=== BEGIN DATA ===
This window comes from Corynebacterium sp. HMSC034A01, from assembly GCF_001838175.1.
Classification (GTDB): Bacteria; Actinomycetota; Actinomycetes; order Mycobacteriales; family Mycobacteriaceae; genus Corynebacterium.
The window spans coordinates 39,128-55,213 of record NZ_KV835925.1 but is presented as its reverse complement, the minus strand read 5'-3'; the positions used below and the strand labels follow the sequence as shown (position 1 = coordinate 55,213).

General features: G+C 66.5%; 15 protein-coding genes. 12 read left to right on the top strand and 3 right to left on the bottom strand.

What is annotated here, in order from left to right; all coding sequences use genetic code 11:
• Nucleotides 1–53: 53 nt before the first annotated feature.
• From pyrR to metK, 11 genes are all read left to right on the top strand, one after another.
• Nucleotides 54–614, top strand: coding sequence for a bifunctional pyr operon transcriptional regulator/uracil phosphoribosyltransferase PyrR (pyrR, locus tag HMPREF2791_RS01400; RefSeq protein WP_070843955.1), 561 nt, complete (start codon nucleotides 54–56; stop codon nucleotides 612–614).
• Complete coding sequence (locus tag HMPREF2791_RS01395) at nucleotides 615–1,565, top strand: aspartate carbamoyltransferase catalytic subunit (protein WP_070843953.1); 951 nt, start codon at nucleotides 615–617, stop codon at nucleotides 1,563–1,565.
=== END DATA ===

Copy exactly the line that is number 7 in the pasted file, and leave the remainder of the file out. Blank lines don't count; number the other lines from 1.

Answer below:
• From pyrR to metK, 11 genes are all read left to right on the top strand, one after another.